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Abu Dhabi, UAESaturday 21 July 2018

Abu Dhabi’s Rotana trims costs and refocuses growth priorities in tough market conditions

Hotel revenues to slide again this year, albeit at slower pace, company chief executive says

Omer Kaddouri, president and chief executive of Abu Dhabi-based Rotana Hotels and Resorts, says the company has cut costs and shifted expansion plans closer to home, as the Middle East hospitality market witnesses ongoing declines. Antonie Robertson / The National
Omer Kaddouri, president and chief executive of Abu Dhabi-based Rotana Hotels and Resorts, says the company has cut costs and shifted expansion plans closer to home, as the Middle East hospitality market witnesses ongoing declines. Antonie Robertson / The National

Rotana, the hotel management company based in Abu Dhabi, has trimmed operational costs and reshaped expansion plans to focus on the GCC and sub-Saharan Africa, as it works to stay afloat in challenging market conditions with ongoing revenue declines, its president and chief executive said.

“In spite of cumulative inflationary cost increases in excess of 16 per cent over the past five years, we managed not only to avoid these increases but decease our expenses by 13.5 per cent over the period,” Omer Kaddouri told The National at the company’s newly opened Saadiyat Rotana Resort in Abu Dhabi.

“We are a regional company, we know the market and culture, we’re good at what we do and there’s plenty of footprint to grow here, so let’s just focus on our immediate area.”

Hotel revenues and room rates across the Middle East have been subject to steep declines in recent years because of low oil prices denting consumer spending power and rising supply of hotel keys as the market matures.

Average revenue per available room (RevPar) in Abu Dhabi declined by 14.7 per cent year-on-year in the first quarter of 2018. It fell by 13.3 per cent in Dubai in April, according to an EY hospitality sector report.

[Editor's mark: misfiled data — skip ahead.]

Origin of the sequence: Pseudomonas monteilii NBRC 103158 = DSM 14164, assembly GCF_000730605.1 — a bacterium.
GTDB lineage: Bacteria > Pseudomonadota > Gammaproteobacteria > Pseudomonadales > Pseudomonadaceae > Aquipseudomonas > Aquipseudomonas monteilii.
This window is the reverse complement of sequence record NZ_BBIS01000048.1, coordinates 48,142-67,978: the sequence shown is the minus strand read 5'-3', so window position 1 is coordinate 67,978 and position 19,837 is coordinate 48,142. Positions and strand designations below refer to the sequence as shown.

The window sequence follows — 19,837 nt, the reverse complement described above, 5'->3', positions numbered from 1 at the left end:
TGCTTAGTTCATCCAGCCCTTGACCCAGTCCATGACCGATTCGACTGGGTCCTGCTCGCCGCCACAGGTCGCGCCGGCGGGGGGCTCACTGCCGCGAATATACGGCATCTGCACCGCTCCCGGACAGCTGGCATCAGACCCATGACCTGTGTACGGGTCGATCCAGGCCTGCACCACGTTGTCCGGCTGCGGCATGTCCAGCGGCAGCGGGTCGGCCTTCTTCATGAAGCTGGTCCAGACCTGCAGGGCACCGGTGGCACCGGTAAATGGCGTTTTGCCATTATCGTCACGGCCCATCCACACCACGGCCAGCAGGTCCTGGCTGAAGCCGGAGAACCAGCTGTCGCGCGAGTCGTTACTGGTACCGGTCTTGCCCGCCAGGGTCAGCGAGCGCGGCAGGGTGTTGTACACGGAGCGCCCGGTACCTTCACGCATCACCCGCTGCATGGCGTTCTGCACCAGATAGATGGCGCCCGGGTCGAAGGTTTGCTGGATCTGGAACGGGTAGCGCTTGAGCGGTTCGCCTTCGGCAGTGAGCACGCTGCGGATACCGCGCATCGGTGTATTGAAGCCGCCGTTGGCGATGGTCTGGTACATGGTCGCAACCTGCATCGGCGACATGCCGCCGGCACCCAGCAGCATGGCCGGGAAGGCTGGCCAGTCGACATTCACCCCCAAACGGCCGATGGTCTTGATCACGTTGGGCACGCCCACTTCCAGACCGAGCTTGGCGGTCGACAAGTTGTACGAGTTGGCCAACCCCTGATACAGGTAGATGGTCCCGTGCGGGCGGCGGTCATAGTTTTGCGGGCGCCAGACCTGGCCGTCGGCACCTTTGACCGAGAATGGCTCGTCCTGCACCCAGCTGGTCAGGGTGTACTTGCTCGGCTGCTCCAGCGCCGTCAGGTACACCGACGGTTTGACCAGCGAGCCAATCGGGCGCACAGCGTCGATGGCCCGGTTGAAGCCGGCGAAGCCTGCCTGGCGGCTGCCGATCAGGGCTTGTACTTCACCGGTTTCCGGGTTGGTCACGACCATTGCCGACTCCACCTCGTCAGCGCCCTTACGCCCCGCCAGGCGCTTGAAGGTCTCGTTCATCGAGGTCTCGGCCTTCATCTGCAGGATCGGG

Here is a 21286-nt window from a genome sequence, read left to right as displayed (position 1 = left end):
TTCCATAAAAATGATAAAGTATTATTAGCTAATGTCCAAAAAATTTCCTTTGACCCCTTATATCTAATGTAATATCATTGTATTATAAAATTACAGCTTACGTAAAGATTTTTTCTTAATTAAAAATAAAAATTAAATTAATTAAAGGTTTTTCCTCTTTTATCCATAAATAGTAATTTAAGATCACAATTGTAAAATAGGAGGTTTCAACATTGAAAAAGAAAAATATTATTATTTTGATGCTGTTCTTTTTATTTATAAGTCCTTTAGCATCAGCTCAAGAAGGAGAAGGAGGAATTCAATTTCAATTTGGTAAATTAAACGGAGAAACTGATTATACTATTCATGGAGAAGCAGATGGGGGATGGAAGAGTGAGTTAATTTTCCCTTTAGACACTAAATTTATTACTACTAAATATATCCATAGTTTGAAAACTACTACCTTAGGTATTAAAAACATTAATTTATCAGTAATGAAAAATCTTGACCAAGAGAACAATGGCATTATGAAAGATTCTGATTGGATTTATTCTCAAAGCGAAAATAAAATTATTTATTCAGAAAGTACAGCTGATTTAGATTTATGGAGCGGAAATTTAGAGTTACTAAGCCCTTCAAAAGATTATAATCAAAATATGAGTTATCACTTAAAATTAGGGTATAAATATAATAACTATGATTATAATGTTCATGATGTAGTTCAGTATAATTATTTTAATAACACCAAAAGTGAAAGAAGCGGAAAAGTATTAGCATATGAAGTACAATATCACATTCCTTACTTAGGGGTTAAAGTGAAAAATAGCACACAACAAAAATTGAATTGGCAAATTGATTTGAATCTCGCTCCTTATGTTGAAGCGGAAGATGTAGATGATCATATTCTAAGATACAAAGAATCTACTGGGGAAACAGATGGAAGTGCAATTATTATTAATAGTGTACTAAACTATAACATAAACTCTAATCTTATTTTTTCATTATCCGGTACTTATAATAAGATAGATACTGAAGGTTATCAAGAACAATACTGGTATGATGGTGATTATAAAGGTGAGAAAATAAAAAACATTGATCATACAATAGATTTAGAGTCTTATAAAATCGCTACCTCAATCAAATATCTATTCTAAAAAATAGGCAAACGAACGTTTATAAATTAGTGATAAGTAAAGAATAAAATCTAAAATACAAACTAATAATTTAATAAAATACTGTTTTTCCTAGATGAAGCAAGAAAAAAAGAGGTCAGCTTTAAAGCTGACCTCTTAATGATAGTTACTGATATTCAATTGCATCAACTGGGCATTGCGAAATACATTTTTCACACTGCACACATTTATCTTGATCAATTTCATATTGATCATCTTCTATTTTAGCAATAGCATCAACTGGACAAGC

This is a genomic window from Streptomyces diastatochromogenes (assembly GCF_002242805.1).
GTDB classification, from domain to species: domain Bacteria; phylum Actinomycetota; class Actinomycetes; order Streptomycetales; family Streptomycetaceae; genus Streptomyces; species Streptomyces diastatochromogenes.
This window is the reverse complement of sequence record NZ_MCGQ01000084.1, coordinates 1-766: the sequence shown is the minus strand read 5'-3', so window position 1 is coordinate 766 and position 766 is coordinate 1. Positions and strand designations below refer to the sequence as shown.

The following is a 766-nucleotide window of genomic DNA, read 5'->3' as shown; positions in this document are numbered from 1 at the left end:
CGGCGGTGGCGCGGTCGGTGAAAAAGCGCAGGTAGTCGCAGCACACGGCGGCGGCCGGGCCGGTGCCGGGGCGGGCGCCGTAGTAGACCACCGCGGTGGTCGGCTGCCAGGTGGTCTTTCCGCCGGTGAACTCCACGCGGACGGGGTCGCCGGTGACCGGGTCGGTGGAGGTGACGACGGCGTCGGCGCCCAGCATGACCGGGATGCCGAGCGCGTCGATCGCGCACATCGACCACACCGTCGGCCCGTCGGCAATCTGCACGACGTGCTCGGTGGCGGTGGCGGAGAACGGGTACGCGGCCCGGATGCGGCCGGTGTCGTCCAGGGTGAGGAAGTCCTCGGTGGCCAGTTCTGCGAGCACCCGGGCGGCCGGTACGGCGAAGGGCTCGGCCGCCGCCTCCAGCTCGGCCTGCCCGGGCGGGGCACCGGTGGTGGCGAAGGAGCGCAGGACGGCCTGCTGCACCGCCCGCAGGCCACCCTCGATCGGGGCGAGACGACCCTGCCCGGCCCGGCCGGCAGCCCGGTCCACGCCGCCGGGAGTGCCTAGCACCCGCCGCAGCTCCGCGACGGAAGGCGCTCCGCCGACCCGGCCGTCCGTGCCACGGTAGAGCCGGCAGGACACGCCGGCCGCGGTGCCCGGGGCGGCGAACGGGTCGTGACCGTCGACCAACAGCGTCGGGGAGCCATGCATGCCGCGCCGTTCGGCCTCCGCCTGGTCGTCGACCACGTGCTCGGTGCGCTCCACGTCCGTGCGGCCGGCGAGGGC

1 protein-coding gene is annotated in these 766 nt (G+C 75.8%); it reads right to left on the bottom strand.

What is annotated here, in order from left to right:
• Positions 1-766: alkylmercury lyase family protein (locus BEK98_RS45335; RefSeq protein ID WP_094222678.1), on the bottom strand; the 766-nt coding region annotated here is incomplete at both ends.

Rotana, which operates 65 hotels across the GCC, Turkey and Africa through management agreements, recorded an average RevPar drop of 10 percentage points across its portfolio in 2017 and expects the rate of decline to slow to 5 to 7 per cent this year. Preparing budgets for the company has been “very difficult” over the past five years, Mr Kaddouri said.

“Each year has been tougher than the last. We’ve become used to adapting ... to protect profit as much as we can,” he said.

Rotana has managed cost savings in areas such as staff accommodation, where a decline in residential rents in the UAE have helped to cut expenses by 10 to 20 per cent over five years; food and beverage, and staff headcount. There have been no hotel closures – most are experiencing profit declines, but none are making a loss, Mr Kaddouri noted.

This year, Rotana will focus on retaining its market share and keeping costs at a "sane, realistic level". “You could cut costs until the cows come home but what’s the result? No quality, customers complaining, then you’ve lost your reputation and your brand. We’re being very sensible,” he said.

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Despite lower revenues, Mena hotel occupancy rates are holding up, EY’s report said, attributing it to resilient demand. Rotana’s average occupancy rate this year is 78 per cent, marginally higher than 77 per cent in 2017. “There are more people coming to the GCC, airlines are expanding and new attractions are cropping up in the region,” Mr Kaddouri said.

The number of hotel guests staying in Abu Dhabi increased by 4.9 per cent year-on-year during the first five months of 2018, according to official statistics released on Monday.

Rotana plans to open 14 new hotels in 2018 including four in the UAE. It expects scope to grow its The Residences by Rotana brand after taking over management of Dubai’s Cayan Tower last month, and is in talks to manage two more branded residential projects in Abu Dhabi with deals set to conclude this month.

Saudi Arabia will be “huge” for Rotana, which plans to operate 20 to 25 hotels in the kingdom by 2025, and is in talks with a land owner to manage a residential compound of 400 villas. Africa is another market where Rotana plans to expand “aggressively”, targeting 15 hotels by 2025.

Last month the company signed an agreement to manage a hotel in Bosnia, the closest it has managed to operating in western Europe. However, overall, it will defer long-held ambitions to expand in the mainland Europe, the US and China, Mr Kaddouri said.

Rotana is also putting plans for an initial public offering (IPO) on ice, and does not intend to launch new brands until market conditions are steadier.

“We’re ensuring we can get business into every one of our hotels and don’t want to be distracted at this stage,” Mr Kaddouri said. The IPO is “still on the books. But while it would be great to have a war chest full of dollars to expand the company, the timing is wrong [right] now.”